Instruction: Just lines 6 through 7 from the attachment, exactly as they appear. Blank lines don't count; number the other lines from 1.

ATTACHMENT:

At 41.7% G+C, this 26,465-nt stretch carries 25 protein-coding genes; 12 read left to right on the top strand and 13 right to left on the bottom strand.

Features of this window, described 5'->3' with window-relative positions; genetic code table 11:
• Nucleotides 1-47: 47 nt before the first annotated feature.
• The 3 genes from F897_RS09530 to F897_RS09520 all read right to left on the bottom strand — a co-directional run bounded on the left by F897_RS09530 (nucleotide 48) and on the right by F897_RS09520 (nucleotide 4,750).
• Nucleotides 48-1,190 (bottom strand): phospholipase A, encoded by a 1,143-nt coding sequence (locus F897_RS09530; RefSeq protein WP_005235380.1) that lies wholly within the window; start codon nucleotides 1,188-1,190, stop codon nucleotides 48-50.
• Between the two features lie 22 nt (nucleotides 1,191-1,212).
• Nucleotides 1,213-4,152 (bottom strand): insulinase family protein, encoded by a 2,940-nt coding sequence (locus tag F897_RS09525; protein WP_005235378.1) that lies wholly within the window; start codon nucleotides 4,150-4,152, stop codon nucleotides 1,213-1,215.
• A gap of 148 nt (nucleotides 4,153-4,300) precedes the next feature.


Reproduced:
• Between the two features lie 22 nt (nucleotides 1,191-1,212).
• Nucleotides 1,213-4,152 (bottom strand): insulinase family protein, encoded by a 2,940-nt coding sequence (locus tag F897_RS09525; protein WP_005235378.1) that lies wholly within the window; start codon nucleotides 4,150-4,152, stop codon nucleotides 1,213-1,215.